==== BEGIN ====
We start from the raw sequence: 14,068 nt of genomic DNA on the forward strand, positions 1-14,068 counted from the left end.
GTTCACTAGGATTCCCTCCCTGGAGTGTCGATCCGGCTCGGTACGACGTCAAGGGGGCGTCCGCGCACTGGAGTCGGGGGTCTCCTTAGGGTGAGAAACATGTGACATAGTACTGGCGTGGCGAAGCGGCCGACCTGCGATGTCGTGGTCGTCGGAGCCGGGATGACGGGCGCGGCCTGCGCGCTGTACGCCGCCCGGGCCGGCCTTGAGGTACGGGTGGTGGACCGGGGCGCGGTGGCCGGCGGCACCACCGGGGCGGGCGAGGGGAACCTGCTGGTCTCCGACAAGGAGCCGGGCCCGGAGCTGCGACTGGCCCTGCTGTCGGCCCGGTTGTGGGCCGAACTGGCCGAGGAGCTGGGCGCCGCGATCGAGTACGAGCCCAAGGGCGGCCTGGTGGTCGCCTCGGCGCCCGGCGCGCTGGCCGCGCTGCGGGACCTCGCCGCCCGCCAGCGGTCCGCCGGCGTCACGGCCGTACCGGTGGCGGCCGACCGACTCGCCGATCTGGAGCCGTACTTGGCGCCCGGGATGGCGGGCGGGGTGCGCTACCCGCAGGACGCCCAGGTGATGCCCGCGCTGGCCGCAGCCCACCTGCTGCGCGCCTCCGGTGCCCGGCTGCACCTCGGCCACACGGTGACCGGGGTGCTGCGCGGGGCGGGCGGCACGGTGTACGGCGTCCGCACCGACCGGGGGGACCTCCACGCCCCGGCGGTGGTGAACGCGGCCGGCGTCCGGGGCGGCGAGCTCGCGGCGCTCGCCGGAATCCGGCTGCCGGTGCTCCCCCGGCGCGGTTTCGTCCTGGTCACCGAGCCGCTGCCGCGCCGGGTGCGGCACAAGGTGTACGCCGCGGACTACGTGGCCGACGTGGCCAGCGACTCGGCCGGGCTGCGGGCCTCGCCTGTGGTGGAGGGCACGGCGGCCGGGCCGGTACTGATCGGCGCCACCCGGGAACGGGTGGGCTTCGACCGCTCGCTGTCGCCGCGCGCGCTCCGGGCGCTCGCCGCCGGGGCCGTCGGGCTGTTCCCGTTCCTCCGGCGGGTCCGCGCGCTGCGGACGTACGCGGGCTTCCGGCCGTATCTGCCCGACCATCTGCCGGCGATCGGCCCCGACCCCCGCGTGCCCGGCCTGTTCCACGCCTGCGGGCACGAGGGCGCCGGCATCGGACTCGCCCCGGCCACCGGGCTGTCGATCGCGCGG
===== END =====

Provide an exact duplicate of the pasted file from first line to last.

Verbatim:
We start from the raw sequence: 14,068 nt of genomic DNA on the forward strand, positions 1-14,068 counted from the left end.
GTTCACTAGGATTCCCTCCCTGGAGTGTCGATCCGGCTCGGTACGACGTCAAGGGGGCGTCCGCGCACTGGAGTCGGGGGTCTCCTTAGGGTGAGAAACATGTGACATAGTACTGGCGTGGCGAAGCGGCCGACCTGCGATGTCGTGGTCGTCGGAGCCGGGATGACGGGCGCGGCCTGCGCGCTGTACGCCGCCCGGGCCGGCCTTGAGGTACGGGTGGTGGACCGGGGCGCGGTGGCCGGCGGCACCACCGGGGCGGGCGAGGGGAACCTGCTGGTCTCCGACAAGGAGCCGGGCCCGGAGCTGCGACTGGCCCTGCTGTCGGCCCGGTTGTGGGCCGAACTGGCCGAGGAGCTGGGCGCCGCGATCGAGTACGAGCCCAAGGGCGGCCTGGTGGTCGCCTCGGCGCCCGGCGCGCTGGCCGCGCTGCGGGACCTCGCCGCCCGCCAGCGGTCCGCCGGCGTCACGGCCGTACCGGTGGCGGCCGACCGACTCGCCGATCTGGAGCCGTACTTGGCGCCCGGGATGGCGGGCGGGGTGCGCTACCCGCAGGACGCCCAGGTGATGCCCGCGCTGGCCGCAGCCCACCTGCTGCGCGCCTCCGGTGCCCGGCTGCACCTCGGCCACACGGTGACCGGGGTGCTGCGCGGGGCGGGCGGCACGGTGTACGGCGTCCGCACCGACCGGGGGGACCTCCACGCCCCGGCGGTGGTGAACGCGGCCGGCGTCCGGGGCGGCGAGCTCGCGGCGCTCGCCGGAATCCGGCTGCCGGTGCTCCCCCGGCGCGGTTTCGTCCTGGTCACCGAGCCGCTGCCGCGCCGGGTGCGGCACAAGGTGTACGCCGCGGACTACGTGGCCGACGTGGCCAGCGACTCGGCCGGGCTGCGGGCCTCGCCTGTGGTGGAGGGCACGGCGGCCGGGCCGGTACTGATCGGCGCCACCCGGGAACGGGTGGGCTTCGACCGCTCGCTGTCGCCGCGCGCGCTCCGGGCGCTCGCCGCCGGGGCCGTCGGGCTGTTCCCGTTCCTCCGGCGGGTCCGCGCGCTGCGGACGTACGCGGGCTTCCGGCCGTATCTGCCCGACCATCTGCCGGCGATCGGCCCCGACCCCCGCGTGCCCGGCCTGTTCCACGCCTGCGGGCACGAGGGCGCCGGCATCGGACTCGCCCCGGCCACCGGGCTGTCGATCGCGCGG